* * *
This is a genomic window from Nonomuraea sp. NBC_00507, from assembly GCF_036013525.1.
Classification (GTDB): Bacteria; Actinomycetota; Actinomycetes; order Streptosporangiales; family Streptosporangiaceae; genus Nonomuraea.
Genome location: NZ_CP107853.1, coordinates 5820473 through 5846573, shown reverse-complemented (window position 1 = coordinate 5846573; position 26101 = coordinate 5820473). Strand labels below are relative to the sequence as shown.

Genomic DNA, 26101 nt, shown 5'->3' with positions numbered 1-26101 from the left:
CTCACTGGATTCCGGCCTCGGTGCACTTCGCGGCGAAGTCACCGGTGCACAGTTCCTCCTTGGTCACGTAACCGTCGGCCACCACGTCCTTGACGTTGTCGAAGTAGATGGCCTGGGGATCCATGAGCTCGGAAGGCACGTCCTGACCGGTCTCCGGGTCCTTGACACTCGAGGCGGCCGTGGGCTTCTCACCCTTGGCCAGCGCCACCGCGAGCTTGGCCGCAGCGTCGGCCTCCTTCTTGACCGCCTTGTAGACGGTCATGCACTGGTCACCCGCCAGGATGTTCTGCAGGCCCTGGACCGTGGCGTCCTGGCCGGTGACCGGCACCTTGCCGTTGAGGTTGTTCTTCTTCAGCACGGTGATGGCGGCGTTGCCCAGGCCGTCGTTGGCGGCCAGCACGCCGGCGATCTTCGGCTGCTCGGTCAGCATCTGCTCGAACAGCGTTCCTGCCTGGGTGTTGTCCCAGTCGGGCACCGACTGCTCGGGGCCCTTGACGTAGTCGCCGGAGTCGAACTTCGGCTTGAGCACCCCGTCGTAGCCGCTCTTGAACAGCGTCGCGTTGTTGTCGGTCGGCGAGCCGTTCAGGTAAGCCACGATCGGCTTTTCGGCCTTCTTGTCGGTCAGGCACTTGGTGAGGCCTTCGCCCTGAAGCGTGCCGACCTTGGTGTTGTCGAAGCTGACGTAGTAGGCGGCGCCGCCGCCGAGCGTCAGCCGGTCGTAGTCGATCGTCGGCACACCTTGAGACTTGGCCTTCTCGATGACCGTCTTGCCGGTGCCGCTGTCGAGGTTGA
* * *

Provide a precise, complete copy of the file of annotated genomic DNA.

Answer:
This is a genomic window from Nonomuraea sp. NBC_00507, from assembly GCF_036013525.1.
Classification (GTDB): Bacteria; Actinomycetota; Actinomycetes; order Streptosporangiales; family Streptosporangiaceae; genus Nonomuraea.
Genome location: NZ_CP107853.1, coordinates 5820473 through 5846573, shown reverse-complemented (window position 1 = coordinate 5846573; position 26101 = coordinate 5820473). Strand labels below are relative to the sequence as shown.

Genomic DNA, 26101 nt, shown 5'->3' with positions numbered 1-26101 from the left:
CTCACTGGATTCCGGCCTCGGTGCACTTCGCGGCGAAGTCACCGGTGCACAGTTCCTCCTTGGTCACGTAACCGTCGGCCACCACGTCCTTGACGTTGTCGAAGTAGATGGCCTGGGGATCCATGAGCTCGGAAGGCACGTCCTGACCGGTCTCCGGGTCCTTGACACTCGAGGCGGCCGTGGGCTTCTCACCCTTGGCCAGCGCCACCGCGAGCTTGGCCGCAGCGTCGGCCTCCTTCTTGACCGCCTTGTAGACGGTCATGCACTGGTCACCCGCCAGGATGTTCTGCAGGCCCTGGACCGTGGCGTCCTGGCCGGTGACCGGCACCTTGCCGTTGAGGTTGTTCTTCTTCAGCACGGTGATGGCGGCGTTGCCCAGGCCGTCGTTGGCGGCCAGCACGCCGGCGATCTTCGGCTGCTCGGTCAGCATCTGCTCGAACAGCGTTCCTGCCTGGGTGTTGTCCCAGTCGGGCACCGACTGCTCGGGGCCCTTGACGTAGTCGCCGGAGTCGAACTTCGGCTTGAGCACCCCGTCGTAGCCGCTCTTGAACAGCGTCGCGTTGTTGTCGGTCGGCGAGCCGTTCAGGTAAGCCACGATCGGCTTTTCGGCCTTCTTGTCGGTCAGGCACTTGGTGAGGCCTTCGCCCTGAAGCGTGCCGACCTTGGTGTTGTCGAAGCTGACGTAGTAGGCGGCGCCGCCGCCGAGCGTCAGCCGGTCGTAGTCGATCGTCGGCACACCTTGAGACTTGGCCTTCTCGATGACCGTCTTGCCGGTGCCGCTGTCGAGGTTGA